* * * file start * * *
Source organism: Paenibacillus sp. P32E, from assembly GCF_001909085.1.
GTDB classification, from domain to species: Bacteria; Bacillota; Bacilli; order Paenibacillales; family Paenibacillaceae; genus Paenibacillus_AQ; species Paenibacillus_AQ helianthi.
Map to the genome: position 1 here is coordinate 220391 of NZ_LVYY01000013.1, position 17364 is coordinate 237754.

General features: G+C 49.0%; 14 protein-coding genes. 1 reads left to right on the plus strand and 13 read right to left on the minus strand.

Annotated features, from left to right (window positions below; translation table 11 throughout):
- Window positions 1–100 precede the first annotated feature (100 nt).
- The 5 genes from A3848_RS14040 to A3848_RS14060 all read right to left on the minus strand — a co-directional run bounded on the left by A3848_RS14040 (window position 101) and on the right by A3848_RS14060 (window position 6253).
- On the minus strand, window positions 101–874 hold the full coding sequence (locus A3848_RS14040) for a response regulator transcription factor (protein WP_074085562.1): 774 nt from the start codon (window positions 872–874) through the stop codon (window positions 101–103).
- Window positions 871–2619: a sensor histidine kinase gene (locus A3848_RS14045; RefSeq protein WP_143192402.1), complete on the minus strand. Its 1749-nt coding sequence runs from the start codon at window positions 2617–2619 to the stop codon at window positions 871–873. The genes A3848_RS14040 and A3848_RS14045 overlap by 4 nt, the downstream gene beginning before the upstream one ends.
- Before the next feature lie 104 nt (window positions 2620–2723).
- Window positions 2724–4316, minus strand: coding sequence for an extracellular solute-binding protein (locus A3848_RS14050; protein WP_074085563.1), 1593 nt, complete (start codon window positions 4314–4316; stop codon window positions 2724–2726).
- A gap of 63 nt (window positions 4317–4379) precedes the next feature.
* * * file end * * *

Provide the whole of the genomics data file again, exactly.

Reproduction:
Source organism: Paenibacillus sp. P32E, from assembly GCF_001909085.1.
GTDB classification, from domain to species: Bacteria; Bacillota; Bacilli; order Paenibacillales; family Paenibacillaceae; genus Paenibacillus_AQ; species Paenibacillus_AQ helianthi.
Map to the genome: position 1 here is coordinate 220391 of NZ_LVYY01000013.1, position 17364 is coordinate 237754.

General features: G+C 49.0%; 14 protein-coding genes. 1 reads left to right on the plus strand and 13 read right to left on the minus strand.

Annotated features, from left to right (window positions below; translation table 11 throughout):
- Window positions 1–100 precede the first annotated feature (100 nt).
- The 5 genes from A3848_RS14040 to A3848_RS14060 all read right to left on the minus strand — a co-directional run bounded on the left by A3848_RS14040 (window position 101) and on the right by A3848_RS14060 (window position 6253).
- On the minus strand, window positions 101–874 hold the full coding sequence (locus A3848_RS14040) for a response regulator transcription factor (protein WP_074085562.1): 774 nt from the start codon (window positions 872–874) through the stop codon (window positions 101–103).
- Window positions 871–2619: a sensor histidine kinase gene (locus A3848_RS14045; RefSeq protein WP_143192402.1), complete on the minus strand. Its 1749-nt coding sequence runs from the start codon at window positions 2617–2619 to the stop codon at window positions 871–873. The genes A3848_RS14040 and A3848_RS14045 overlap by 4 nt, the downstream gene beginning before the upstream one ends.
- Before the next feature lie 104 nt (window positions 2620–2723).
- Window positions 2724–4316, minus strand: coding sequence for an extracellular solute-binding protein (locus A3848_RS14050; protein WP_074085563.1), 1593 nt, complete (start codon window positions 4314–4316; stop codon window positions 2724–2726).
- A gap of 63 nt (window positions 4317–4379) precedes the next feature.